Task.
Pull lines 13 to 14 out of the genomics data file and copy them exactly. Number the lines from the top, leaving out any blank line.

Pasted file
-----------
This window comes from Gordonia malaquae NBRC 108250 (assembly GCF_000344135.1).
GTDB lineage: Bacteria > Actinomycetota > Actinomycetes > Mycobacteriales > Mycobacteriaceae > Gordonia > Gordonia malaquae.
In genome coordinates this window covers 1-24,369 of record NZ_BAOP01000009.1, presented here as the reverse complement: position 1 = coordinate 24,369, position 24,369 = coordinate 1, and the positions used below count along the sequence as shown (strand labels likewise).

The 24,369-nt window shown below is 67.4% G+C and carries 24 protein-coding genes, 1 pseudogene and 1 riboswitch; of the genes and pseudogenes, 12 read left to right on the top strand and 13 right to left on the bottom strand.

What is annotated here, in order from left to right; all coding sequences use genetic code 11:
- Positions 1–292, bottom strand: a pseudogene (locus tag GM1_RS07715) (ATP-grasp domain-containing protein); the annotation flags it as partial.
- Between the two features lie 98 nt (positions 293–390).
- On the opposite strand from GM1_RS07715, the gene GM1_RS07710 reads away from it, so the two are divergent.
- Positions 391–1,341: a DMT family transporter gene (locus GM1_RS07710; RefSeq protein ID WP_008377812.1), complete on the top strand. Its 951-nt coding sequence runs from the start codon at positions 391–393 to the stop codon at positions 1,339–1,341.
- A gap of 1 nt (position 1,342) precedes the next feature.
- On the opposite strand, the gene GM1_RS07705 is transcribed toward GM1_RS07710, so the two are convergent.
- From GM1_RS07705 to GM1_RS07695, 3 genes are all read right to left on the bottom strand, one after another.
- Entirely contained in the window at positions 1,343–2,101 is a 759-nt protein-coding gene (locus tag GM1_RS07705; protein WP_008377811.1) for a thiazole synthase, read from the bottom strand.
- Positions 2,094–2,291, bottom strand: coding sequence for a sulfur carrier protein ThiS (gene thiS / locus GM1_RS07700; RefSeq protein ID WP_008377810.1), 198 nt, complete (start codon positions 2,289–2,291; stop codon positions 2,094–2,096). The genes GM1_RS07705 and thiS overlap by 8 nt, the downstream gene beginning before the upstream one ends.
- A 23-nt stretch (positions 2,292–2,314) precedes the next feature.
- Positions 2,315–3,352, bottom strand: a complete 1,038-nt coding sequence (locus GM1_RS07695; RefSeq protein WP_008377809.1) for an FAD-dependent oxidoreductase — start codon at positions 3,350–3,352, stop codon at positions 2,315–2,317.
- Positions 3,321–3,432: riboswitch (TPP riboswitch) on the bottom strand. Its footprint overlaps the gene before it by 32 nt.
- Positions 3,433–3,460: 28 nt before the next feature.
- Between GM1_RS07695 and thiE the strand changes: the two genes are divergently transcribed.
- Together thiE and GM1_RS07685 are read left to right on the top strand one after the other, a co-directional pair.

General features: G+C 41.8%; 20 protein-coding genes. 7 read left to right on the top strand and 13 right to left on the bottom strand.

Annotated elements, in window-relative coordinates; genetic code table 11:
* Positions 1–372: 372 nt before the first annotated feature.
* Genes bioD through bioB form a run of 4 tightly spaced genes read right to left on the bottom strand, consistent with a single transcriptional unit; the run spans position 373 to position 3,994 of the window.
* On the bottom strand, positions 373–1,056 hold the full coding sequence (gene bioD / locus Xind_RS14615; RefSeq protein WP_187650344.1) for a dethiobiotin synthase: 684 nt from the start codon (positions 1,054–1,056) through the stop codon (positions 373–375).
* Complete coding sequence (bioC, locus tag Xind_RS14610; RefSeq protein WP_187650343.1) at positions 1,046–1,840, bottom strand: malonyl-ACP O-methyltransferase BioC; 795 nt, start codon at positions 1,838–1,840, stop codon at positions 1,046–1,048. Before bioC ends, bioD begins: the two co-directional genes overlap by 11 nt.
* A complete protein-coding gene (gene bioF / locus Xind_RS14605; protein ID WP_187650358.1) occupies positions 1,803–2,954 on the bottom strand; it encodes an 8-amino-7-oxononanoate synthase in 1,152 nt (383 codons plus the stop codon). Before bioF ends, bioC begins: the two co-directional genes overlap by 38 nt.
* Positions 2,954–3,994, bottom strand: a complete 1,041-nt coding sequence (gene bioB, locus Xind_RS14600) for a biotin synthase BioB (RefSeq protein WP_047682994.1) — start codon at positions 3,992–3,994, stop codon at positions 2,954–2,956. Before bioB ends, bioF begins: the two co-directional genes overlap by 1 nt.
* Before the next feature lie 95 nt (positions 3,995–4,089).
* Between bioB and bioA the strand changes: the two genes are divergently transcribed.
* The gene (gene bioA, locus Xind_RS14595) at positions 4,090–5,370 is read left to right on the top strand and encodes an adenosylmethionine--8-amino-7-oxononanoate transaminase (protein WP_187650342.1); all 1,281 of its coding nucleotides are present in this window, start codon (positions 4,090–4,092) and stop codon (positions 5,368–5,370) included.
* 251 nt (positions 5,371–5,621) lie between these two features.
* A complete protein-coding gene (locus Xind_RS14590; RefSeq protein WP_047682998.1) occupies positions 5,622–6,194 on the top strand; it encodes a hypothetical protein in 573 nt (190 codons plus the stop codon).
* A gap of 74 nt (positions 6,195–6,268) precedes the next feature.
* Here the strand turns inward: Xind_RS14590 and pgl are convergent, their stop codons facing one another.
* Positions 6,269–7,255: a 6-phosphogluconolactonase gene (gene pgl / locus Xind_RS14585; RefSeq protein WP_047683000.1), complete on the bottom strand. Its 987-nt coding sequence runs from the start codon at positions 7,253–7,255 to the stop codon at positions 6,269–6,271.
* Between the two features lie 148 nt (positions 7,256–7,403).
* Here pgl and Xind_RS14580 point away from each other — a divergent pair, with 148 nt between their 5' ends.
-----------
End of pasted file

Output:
- Entirely contained in the window at positions 1,343–2,101 is a 759-nt protein-coding gene (locus tag GM1_RS07705; protein WP_008377811.1) for a thiazole synthase, read from the bottom strand.
- Positions 2,094–2,291, bottom strand: coding sequence for a sulfur carrier protein ThiS (gene thiS / locus GM1_RS07700; RefSeq protein ID WP_008377810.1), 198 nt, complete (start codon positions 2,289–2,291; stop codon positions 2,094–2,096). The genes GM1_RS07705 and thiS overlap by 8 nt, the downstream gene beginning before the upstream one ends.